The Aarke Carbonator III Is My Gateway to Quitting Soda—and It’s Beautiful, Too

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Aarke carbonator review: A sand Aarke carbonator
  • Value: 16/20
  • Functionality: 19/20
  • Quality: 19/20
  • Aesthetic: 19/20
  • Speed: 20/20

TOTAL: 93/100

It’s a 2022 resolution of mine: To stop drinking sugary carbonated drinks (Coke! Ginger Ale!) as a pick-me-up during an exhausting time. (I’m a mom of a preschooler working full-time with on-again, off-again childcare. Some days, it’s the little things.) When the Aarke Carbonator III was put on my radar, it sounded full of promise: A beautiful countertop dispenser that has the ability to turn regular old tap water—New York City’s is the best—into a bubbly beverage that quenched my thirst? Tell me more.

The setup takes about two minutes. The hardest part of setting up the Aarke Carbonator III was finding a spot on the countertop in my Brooklyn apartment. (Space is at a premium, of course.) But the Carbonator has a pretty low profile — the width is about six inches while the depth is closer to ten. I was impressed by how little real estate it actually takes up. Ahead of finding a place to set it, I had to assemble it—another aspect of the Carbonator that was simple and quick. I laid it on its side, inserted the gas cylinder, per the directions, rinsed the water bottle with lukewarm water and was good to go. (No batteries or plug required, BTW.)

My first attempt at bubbly water was a miss. The secret to a successful carbonation effort with the Carbonator is all in the lever pull. Let me back up: To make your own sparkling water with this countertop gadget, you first add water to the bottle’s fill line, twist it onto the socket, then pump the lever at your discretion to add the bubbles. (Aarke suggests between one and three pumps, depending on how carbonated you prefer your sip.) This is where I made a mistake. When you pull the lever, you have to hold it down until you hear a consistent buzzing noise. I went too quickly—aka I didn’t wait for the buzzing—and got zero carbonation on the first attempt. But once I got the hang of the lever pull, I had a crisp bubbly beverage in hand in ten seconds or less.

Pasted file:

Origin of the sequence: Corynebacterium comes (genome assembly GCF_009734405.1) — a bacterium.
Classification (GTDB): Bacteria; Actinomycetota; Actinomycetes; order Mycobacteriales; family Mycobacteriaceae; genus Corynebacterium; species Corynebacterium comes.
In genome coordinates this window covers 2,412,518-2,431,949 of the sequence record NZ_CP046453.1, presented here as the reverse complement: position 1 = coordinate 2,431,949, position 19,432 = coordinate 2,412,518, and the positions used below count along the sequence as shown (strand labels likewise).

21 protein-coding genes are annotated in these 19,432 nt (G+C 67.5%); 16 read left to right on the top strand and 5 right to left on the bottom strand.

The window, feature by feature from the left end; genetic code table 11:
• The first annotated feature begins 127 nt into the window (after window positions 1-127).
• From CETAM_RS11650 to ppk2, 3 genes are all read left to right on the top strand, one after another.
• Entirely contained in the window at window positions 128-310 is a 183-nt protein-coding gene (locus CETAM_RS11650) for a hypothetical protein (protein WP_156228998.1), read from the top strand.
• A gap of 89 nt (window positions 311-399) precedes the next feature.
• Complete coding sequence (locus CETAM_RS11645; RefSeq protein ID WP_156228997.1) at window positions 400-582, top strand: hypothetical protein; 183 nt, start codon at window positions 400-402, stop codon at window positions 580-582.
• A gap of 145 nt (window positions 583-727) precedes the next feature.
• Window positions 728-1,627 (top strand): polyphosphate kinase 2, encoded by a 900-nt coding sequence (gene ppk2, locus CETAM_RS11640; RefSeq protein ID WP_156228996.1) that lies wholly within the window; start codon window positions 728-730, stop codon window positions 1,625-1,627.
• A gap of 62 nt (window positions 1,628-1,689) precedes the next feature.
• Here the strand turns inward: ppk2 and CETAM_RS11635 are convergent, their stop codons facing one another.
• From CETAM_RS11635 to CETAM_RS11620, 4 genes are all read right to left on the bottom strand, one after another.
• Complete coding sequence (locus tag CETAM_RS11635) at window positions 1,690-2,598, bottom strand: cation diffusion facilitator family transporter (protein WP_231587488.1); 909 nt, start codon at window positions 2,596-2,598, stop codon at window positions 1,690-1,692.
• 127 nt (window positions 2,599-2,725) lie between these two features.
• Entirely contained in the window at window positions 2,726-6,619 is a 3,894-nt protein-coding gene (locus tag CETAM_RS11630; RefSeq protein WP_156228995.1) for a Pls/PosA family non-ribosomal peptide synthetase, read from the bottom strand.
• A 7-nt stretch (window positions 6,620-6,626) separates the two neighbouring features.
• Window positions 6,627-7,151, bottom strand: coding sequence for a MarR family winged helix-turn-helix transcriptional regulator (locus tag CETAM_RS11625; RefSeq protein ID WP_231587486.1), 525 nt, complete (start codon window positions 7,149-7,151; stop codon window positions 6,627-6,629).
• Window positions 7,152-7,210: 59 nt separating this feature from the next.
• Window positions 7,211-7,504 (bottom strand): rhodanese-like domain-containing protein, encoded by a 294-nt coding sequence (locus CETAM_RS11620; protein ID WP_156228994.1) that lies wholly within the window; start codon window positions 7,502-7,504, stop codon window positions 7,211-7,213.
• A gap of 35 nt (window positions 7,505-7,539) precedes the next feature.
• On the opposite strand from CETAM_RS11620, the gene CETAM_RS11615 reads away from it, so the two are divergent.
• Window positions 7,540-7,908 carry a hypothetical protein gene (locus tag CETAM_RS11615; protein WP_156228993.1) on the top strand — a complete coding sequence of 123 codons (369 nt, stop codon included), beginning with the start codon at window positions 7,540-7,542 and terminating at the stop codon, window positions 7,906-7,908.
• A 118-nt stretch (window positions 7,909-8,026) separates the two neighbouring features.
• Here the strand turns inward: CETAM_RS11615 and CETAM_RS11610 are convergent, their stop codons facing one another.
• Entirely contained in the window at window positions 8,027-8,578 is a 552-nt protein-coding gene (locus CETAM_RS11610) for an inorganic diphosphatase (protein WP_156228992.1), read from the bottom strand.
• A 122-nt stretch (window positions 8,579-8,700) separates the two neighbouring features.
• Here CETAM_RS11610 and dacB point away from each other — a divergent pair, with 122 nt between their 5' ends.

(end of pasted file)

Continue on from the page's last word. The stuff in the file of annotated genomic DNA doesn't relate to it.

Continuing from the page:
After that, it was smooth sailing—er, sipping. I cannot stress enough how user-friendly this machine is. I even experimented with Aarke’s flavor combos (wild strawberry and citrus twist were favorites, but FYI, they’re sold separately). This was an upgrade on my soda habit and fancy-feeling, too. Keep in mind, the up-front cost starts at $199, depending on your color choice, and you’ll have to replace the Sodastream gas cylinder that comes included every so often. (It’s estimated to yield about 60 liters of water before a replacement is required, which will run you about $21.) Still, it’s an investment that’s ultimately cost-saving depending on how much bubbly water you tend to drink.

Final note: It’s beautiful and eco. The Carbonator is the like the KitchenAid of bubbly water makers. The latest model comes in a range of matte color options, too. (I opted for Sand.) It’s chic and I’m proud to display it. Oh, and the fact that it reduces my personal volume of recyclables? Let’s just say this could be the year I win at resolutions.

The Big Berkey Is the Water Filter You Can Take with You When the World Ends

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Rachel Bowie is Senior Director of Special Projects & Royals at PureWow, where she covers parenting, fashion, wellness and money in addition to overseeing initiatives within...